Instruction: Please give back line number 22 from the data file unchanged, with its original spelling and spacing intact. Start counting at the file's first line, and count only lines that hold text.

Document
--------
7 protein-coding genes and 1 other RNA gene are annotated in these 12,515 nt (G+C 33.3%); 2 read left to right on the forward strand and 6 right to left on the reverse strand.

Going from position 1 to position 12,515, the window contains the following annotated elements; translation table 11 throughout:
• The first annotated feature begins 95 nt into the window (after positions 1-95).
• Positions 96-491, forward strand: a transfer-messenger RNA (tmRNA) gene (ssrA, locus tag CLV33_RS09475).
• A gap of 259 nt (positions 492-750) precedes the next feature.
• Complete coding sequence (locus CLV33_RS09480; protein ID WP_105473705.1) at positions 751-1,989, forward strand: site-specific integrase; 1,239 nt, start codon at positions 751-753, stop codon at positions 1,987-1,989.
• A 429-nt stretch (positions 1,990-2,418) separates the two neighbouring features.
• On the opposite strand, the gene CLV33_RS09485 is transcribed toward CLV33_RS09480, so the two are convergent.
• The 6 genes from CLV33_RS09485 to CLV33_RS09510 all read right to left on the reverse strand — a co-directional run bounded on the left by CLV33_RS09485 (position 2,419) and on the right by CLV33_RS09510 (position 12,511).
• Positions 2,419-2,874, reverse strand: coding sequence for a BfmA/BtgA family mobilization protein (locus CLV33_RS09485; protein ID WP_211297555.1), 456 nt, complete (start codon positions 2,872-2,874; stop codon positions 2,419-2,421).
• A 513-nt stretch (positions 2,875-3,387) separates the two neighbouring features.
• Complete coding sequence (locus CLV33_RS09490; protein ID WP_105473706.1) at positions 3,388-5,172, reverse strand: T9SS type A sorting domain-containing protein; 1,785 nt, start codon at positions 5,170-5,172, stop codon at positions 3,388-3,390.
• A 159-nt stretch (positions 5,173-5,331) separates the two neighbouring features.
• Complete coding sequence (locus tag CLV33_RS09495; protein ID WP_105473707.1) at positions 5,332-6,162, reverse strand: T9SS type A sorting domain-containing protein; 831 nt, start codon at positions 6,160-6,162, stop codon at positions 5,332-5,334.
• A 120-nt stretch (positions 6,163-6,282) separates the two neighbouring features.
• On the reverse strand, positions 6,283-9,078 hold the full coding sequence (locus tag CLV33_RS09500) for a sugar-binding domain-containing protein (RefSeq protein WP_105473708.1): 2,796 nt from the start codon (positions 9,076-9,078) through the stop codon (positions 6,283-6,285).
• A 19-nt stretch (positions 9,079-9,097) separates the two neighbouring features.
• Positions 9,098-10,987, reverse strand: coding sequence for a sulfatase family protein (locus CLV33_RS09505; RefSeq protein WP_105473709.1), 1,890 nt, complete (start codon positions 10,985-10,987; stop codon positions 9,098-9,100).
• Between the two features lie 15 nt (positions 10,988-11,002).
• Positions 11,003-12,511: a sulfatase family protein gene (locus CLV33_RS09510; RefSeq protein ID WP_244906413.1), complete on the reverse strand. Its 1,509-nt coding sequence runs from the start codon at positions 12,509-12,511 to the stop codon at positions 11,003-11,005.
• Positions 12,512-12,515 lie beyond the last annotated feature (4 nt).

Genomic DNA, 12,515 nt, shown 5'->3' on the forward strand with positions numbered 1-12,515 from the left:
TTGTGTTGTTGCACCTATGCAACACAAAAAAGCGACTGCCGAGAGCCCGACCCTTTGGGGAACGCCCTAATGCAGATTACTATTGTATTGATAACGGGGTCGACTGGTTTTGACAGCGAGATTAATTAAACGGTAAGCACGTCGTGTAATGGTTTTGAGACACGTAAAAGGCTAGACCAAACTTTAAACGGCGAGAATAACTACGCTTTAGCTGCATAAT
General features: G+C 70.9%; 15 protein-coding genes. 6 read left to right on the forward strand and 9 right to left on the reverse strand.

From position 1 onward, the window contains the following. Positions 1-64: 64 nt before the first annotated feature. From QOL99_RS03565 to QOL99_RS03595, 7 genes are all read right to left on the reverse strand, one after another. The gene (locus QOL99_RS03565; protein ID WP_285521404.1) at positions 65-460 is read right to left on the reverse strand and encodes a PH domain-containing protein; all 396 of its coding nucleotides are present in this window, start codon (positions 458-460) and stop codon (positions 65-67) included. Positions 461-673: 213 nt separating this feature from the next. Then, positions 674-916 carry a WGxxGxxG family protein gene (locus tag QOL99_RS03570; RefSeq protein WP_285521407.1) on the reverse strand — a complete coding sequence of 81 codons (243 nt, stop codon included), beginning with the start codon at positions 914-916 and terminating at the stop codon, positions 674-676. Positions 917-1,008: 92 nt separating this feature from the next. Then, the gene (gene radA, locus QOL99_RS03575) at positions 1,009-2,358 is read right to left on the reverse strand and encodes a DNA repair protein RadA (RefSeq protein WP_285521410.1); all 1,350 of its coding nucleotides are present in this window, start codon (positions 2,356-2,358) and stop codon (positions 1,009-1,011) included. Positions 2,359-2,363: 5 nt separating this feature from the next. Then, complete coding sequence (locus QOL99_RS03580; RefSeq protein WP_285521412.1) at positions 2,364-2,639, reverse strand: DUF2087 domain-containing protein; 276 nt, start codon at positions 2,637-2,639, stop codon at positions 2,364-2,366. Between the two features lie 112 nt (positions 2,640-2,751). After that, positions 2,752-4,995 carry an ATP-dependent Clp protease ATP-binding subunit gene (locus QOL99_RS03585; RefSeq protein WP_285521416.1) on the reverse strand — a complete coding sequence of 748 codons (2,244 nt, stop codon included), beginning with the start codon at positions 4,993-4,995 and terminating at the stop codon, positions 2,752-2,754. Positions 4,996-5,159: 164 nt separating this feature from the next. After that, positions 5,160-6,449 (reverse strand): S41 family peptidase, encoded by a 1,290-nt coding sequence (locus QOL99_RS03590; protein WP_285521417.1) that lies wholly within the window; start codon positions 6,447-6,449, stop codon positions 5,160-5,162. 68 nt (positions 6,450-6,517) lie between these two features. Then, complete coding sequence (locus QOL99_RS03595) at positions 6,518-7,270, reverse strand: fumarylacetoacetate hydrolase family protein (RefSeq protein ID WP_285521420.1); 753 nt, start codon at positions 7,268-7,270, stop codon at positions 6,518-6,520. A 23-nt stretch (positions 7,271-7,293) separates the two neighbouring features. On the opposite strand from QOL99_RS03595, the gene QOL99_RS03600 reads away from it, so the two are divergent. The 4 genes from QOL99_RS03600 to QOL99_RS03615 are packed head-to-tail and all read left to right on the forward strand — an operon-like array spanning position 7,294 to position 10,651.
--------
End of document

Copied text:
Genomic DNA, 12,515 nt, shown 5'->3' on the forward strand with positions numbered 1-12,515 from the left: